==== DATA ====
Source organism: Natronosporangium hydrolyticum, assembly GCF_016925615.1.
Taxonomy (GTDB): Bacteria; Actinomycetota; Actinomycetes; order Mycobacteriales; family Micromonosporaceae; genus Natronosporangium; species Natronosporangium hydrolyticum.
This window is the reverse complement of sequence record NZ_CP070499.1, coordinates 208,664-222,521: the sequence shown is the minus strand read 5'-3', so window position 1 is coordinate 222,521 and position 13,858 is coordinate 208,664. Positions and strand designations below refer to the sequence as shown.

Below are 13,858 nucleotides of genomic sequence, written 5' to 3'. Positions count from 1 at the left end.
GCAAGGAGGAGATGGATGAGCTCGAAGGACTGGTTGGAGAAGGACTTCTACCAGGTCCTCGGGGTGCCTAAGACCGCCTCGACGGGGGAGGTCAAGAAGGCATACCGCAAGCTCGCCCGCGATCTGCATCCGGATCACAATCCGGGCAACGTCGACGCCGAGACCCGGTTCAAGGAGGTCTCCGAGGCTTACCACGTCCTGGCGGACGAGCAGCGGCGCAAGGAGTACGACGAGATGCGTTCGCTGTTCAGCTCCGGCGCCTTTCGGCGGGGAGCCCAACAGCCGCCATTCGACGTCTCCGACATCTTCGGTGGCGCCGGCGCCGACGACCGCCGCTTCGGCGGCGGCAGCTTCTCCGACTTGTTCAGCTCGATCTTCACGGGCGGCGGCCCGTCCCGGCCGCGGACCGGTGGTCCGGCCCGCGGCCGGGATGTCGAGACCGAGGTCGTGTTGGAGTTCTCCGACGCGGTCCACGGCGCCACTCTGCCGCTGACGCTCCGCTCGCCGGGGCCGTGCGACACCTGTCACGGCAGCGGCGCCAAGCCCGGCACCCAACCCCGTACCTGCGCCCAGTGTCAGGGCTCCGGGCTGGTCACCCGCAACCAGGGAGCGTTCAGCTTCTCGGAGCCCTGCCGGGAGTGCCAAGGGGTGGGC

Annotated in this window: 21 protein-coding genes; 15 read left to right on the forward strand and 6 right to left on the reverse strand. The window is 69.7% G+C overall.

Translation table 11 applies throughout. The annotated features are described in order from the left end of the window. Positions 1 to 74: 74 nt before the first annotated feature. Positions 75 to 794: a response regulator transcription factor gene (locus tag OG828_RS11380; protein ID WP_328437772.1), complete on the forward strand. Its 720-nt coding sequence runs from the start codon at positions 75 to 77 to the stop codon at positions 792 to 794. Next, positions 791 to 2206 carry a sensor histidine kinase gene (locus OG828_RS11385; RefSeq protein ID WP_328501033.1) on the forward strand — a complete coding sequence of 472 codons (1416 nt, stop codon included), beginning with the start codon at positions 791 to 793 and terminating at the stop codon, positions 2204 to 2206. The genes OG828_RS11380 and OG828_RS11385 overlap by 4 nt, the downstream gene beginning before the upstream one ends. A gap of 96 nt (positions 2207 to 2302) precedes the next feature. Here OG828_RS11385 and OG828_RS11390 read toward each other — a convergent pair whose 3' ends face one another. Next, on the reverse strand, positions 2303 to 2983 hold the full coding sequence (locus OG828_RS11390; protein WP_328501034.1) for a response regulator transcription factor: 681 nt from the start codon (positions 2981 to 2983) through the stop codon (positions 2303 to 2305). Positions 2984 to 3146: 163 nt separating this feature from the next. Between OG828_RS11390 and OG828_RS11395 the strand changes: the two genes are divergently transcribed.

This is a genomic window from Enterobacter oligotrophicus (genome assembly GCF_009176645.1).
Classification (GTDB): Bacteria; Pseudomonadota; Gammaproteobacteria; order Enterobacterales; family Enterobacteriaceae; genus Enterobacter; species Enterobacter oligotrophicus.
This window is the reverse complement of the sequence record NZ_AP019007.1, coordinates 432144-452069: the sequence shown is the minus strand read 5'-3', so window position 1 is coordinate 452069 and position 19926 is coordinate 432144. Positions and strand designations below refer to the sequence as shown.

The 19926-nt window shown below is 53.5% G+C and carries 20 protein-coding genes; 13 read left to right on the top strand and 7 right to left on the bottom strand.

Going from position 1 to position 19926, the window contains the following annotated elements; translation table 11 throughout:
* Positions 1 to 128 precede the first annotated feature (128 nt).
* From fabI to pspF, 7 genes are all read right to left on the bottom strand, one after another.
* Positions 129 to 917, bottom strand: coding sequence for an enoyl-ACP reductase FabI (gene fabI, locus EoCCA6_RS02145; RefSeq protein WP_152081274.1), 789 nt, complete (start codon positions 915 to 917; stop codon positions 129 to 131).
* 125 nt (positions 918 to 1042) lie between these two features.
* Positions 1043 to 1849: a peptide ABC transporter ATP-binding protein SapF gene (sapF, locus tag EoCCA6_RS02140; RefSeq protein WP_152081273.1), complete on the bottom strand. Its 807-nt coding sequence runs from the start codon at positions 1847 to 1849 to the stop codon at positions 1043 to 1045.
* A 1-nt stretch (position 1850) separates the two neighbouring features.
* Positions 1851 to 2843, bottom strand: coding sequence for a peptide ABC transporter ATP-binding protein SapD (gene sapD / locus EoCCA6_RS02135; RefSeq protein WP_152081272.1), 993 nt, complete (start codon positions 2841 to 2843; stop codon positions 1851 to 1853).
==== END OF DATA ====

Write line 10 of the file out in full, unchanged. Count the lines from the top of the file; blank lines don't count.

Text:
This window is the reverse complement of the sequence record NZ_AP019007.1, coordinates 432144-452069: the sequence shown is the minus strand read 5'-3', so window position 1 is coordinate 452069 and position 19926 is coordinate 432144. Positions and strand designations below refer to the sequence as shown.